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Duncan Smith victim of Conservative-Labour bidding war
23 Oct 2003 by Malcolm Drury
The leader of the alleged Conservative "Party", Iain Duncan Smith, has apparently become the pawn in a fierce bidding war between rival interests concerning his continued position as leader.
Businessman Stuart Wheeler, a £5m donor to the Conservatives, inadvertently started the war yesterday when he said that Mr Duncan Smith "does not come across as a potential prime minister. He comes over as weak." DeadBrain has learned that the National Executive Committee (NEC) of the Labour Party has offered £7m to the Conservatives to retain Mr Duncan Smith as their leader, for precisely the same reasons.
NEC spokesman Douglas Ramsbottom told our reporter that as he was a major donor to the Tories, Mr Wheeler's views probably have some clout with the Conservative Party's governing board. "So we felt this was the right strategy, to offer the Tories more than he did," he said. "We believe that Mr Duncan Smith is an invaluable asset to the Labour Party and worth every penny of our offer."
However, the Labour bid has, in turn, apparently led to a counter-bid of £10m by a group of unidentified Tories who wish to remove Mr Duncan Smith.
Mr Ramsbottom said that while it did not want to get into a long bidding war, the NEC was preparing a counter to the counter-offer. "We do have a contingency fund that we can use," he said. He refused to speculate as to how high the NEC might be prepared to go in its bidding, but he did note that the contingency fund was "substantial" and the issue "worthy of the most serious consideration".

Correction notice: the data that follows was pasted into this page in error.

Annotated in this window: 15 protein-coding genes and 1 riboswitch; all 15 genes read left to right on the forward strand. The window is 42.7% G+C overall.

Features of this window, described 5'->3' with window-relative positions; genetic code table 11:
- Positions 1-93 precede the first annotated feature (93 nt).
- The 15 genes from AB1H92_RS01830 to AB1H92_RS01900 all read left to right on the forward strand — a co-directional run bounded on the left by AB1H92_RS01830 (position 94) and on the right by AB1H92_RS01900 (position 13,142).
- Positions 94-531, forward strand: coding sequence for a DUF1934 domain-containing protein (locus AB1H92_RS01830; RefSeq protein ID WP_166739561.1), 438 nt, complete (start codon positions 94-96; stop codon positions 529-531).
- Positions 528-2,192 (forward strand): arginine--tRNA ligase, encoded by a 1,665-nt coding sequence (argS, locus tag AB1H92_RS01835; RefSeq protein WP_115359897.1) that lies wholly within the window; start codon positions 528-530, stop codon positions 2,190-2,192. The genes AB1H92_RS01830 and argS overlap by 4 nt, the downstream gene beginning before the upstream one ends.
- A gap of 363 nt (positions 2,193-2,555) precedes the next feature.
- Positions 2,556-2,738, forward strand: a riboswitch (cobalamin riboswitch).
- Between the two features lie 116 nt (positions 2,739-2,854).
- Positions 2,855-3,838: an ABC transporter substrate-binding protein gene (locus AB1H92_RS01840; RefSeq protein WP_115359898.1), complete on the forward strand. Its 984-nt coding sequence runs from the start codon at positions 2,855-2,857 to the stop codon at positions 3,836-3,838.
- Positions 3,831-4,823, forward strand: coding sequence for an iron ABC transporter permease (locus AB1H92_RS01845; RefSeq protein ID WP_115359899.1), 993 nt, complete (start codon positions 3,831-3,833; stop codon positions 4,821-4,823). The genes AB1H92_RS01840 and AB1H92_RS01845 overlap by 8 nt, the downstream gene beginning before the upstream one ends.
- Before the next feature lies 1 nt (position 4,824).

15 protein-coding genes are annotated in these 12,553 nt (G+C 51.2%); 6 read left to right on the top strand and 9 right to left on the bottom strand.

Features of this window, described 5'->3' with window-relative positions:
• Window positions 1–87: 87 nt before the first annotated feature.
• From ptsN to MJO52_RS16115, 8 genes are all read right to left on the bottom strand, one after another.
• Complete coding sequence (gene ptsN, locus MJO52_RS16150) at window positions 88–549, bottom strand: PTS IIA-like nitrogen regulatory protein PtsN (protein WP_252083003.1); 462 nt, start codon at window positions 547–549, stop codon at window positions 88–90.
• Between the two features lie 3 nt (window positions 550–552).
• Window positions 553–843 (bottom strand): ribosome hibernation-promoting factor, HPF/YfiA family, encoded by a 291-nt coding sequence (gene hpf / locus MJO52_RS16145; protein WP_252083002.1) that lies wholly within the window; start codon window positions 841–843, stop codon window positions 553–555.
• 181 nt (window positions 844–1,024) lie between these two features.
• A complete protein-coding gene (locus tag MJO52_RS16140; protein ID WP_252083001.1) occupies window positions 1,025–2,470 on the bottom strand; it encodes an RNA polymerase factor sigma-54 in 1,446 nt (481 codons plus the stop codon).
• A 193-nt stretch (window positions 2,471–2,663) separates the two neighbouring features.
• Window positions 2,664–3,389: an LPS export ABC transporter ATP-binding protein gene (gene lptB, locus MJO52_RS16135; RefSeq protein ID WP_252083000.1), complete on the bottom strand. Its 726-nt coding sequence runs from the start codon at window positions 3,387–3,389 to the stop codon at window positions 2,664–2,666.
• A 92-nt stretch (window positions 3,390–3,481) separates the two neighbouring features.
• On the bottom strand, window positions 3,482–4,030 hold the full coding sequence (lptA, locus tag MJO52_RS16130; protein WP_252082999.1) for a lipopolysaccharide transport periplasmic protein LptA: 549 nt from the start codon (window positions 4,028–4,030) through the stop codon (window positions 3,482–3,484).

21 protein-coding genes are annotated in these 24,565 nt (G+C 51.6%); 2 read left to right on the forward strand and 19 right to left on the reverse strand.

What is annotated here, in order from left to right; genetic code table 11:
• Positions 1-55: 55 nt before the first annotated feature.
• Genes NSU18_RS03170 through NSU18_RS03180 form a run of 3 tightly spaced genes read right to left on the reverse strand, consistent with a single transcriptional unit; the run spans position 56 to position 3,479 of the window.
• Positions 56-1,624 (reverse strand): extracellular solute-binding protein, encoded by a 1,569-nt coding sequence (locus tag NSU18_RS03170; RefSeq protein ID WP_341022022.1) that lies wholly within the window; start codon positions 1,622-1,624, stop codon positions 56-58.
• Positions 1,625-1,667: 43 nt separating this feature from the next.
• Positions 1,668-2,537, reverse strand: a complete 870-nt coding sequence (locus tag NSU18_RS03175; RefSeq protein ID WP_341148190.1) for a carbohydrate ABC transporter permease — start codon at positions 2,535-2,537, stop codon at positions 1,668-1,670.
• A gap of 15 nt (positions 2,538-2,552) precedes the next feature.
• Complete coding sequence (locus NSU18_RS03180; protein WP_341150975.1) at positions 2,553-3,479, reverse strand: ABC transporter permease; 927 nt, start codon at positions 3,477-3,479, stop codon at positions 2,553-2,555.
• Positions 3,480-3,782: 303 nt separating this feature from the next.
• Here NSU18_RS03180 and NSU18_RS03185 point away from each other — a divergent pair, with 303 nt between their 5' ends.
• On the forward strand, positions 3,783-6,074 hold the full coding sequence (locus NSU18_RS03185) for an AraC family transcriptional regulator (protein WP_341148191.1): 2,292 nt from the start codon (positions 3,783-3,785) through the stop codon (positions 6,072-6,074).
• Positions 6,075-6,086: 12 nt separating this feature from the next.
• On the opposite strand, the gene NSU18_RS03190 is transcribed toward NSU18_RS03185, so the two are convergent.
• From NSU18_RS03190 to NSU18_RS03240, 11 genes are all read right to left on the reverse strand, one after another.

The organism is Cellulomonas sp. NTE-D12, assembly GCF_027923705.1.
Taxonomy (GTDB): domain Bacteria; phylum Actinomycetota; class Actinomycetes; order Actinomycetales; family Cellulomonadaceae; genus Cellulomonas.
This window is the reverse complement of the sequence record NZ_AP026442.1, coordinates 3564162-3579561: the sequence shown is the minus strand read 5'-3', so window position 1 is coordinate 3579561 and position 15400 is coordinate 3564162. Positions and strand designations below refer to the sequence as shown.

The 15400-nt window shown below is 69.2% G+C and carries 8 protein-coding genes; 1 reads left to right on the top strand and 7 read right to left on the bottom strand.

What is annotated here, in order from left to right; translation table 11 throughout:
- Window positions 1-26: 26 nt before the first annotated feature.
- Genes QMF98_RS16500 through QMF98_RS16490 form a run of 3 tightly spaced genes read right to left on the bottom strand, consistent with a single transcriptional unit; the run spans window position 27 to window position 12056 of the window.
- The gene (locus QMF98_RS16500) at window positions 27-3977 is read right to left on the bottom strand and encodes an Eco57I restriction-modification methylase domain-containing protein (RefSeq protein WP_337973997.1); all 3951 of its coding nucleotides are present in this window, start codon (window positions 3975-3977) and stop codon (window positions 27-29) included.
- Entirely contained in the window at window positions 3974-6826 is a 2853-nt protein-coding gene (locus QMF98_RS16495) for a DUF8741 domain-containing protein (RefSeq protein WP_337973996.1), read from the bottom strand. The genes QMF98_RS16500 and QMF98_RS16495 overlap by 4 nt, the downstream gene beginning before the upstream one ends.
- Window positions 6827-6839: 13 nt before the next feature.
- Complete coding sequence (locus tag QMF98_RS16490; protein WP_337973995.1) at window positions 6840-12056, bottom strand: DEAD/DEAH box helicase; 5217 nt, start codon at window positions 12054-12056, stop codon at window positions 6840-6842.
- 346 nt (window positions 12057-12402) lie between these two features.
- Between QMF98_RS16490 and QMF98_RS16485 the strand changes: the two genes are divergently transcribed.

Chatting to our reporter before his press conference in the Midlands today, where he was practising his newly-developed speaking technique of waving his arms wildly by conducting a recording of the 1812 Overture, Mr Duncan Smith said that he was unaware of any bidding war. "It is futile anyway. I cannot be bought one way or the other," he said fairly decisively, almost poking our reporter in the eye during a particularly loud cannon crash.
In related news, a Downing Street official has said that there is no truth to a rumour that Betsy Duncan Smith has been offered a job as secretary to the Prime Minister at £16,000 a year and all the sticky buns she could eat.
Mr Duncan Smith's predecessor as leader, William Hague, has called for the party to unite behind its leadership and put in his own bid for Mr Duncan Smith to stay on as leader. "I think the £2.50 bid I'm putting in shows just how serious I am in my support for Iain," he commented.
Even Later News
The British Association of Satirists, Taunters, Allegorists, Ridiculers, Deriders and Spoofers (BASTARDS) today offered up to £20m to the Conservative Party to retain Mr Duncan Smith as leader. Gregory T Mullet, President of BASTARDS, told DeadBrain that it would be a real tragedy for his members if Mr Duncan Smith disappeared from the scene. "He's just too good to lose," said Mr Mullet. "He provides us with such a wealth of material. No-one among the Tories could possibly replace him in that regard." Mr. Mullet was unable to explain how BASTARDS would raise £20m.
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